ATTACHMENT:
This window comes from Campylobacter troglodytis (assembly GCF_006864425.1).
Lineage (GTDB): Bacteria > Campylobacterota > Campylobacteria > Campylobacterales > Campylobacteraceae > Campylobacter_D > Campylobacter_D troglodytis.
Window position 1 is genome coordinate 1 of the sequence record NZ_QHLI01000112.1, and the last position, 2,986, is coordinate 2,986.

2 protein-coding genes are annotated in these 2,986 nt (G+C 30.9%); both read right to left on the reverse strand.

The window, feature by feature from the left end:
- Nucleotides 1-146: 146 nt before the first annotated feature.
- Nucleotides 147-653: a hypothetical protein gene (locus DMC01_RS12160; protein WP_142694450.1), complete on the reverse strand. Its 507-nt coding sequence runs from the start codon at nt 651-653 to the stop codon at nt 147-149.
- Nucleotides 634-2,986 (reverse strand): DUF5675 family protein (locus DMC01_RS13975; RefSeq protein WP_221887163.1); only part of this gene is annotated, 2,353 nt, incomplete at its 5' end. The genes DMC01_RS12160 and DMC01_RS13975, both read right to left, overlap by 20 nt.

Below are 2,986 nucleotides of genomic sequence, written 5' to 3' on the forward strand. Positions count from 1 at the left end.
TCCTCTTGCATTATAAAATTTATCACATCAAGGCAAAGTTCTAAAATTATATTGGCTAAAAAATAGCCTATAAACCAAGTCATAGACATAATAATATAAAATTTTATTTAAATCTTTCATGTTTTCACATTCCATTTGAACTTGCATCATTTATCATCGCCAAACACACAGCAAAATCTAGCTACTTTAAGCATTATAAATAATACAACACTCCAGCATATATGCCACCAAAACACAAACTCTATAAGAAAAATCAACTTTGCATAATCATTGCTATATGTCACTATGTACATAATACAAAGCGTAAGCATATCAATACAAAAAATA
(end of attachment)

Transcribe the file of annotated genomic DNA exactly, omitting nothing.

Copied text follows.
This window comes from Campylobacter troglodytis (assembly GCF_006864425.1).
Lineage (GTDB): Bacteria > Campylobacterota > Campylobacteria > Campylobacterales > Campylobacteraceae > Campylobacter_D > Campylobacter_D troglodytis.
Window position 1 is genome coordinate 1 of the sequence record NZ_QHLI01000112.1, and the last position, 2,986, is coordinate 2,986.

2 protein-coding genes are annotated in these 2,986 nt (G+C 30.9%); both read right to left on the reverse strand.

The window, feature by feature from the left end:
- Nucleotides 1-146: 146 nt before the first annotated feature.
- Nucleotides 147-653: a hypothetical protein gene (locus DMC01_RS12160; protein WP_142694450.1), complete on the reverse strand. Its 507-nt coding sequence runs from the start codon at nt 651-653 to the stop codon at nt 147-149.
- Nucleotides 634-2,986 (reverse strand): DUF5675 family protein (locus DMC01_RS13975; RefSeq protein WP_221887163.1); only part of this gene is annotated, 2,353 nt, incomplete at its 5' end. The genes DMC01_RS12160 and DMC01_RS13975, both read right to left, overlap by 20 nt.

Below are 2,986 nucleotides of genomic sequence, written 5' to 3' on the forward strand. Positions count from 1 at the left end.
TCCTCTTGCATTATAAAATTTATCACATCAAGGCAAAGTTCTAAAATTATATTGGCTAAAAAATAGCCTATAAACCAAGTCATAGACATAATAATATAAAATTTTATTTAAATCTTTCATGTTTTCACATTCCATTTGAACTTGCATCATTTATCATCGCCAAACACACAGCAAAATCTAGCTACTTTAAGCATTATAAATAATACAACACTCCAGCATATATGCCACCAAAACACAAACTCTATAAGAAAAATCAACTTTGCATAATCATTGCTATATGTCACTATGTACATAATACAAAGCGTAAGCATATCAATACAAAAAATA